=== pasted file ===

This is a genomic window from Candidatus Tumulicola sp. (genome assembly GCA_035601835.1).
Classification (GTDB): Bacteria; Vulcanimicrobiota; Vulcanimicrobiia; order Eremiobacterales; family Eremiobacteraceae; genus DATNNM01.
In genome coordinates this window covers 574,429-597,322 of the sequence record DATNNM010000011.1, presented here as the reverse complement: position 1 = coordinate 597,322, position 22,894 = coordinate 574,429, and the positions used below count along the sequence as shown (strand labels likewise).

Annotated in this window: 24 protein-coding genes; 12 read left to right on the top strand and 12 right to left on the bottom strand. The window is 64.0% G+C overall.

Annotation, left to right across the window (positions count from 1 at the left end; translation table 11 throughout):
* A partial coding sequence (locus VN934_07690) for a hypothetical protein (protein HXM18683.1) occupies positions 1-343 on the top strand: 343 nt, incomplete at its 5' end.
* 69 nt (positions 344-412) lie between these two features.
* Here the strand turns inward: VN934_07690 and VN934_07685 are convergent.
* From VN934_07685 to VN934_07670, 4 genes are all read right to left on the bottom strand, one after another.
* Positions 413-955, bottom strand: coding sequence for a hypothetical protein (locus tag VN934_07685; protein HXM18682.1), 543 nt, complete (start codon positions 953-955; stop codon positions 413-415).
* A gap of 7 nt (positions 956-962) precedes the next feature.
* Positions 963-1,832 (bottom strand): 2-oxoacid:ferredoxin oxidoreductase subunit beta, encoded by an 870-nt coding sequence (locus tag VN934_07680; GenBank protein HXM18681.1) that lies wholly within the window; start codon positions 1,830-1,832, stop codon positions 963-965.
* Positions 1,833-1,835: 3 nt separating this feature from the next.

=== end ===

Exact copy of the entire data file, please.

This is a genomic window from Candidatus Tumulicola sp. (genome assembly GCA_035601835.1).
Classification (GTDB): Bacteria; Vulcanimicrobiota; Vulcanimicrobiia; order Eremiobacterales; family Eremiobacteraceae; genus DATNNM01.
In genome coordinates this window covers 574,429-597,322 of the sequence record DATNNM010000011.1, presented here as the reverse complement: position 1 = coordinate 597,322, position 22,894 = coordinate 574,429, and the positions used below count along the sequence as shown (strand labels likewise).

Annotated in this window: 24 protein-coding genes; 12 read left to right on the top strand and 12 right to left on the bottom strand. The window is 64.0% G+C overall.

Annotation, left to right across the window (positions count from 1 at the left end; translation table 11 throughout):
* A partial coding sequence (locus VN934_07690) for a hypothetical protein (protein HXM18683.1) occupies positions 1-343 on the top strand: 343 nt, incomplete at its 5' end.
* 69 nt (positions 344-412) lie between these two features.
* Here the strand turns inward: VN934_07690 and VN934_07685 are convergent.
* From VN934_07685 to VN934_07670, 4 genes are all read right to left on the bottom strand, one after another.
* Positions 413-955, bottom strand: coding sequence for a hypothetical protein (locus tag VN934_07685; protein HXM18682.1), 543 nt, complete (start codon positions 953-955; stop codon positions 413-415).
* A gap of 7 nt (positions 956-962) precedes the next feature.
* Positions 963-1,832 (bottom strand): 2-oxoacid:ferredoxin oxidoreductase subunit beta, encoded by an 870-nt coding sequence (locus tag VN934_07680; GenBank protein HXM18681.1) that lies wholly within the window; start codon positions 1,830-1,832, stop codon positions 963-965.
* Positions 1,833-1,835: 3 nt separating this feature from the next.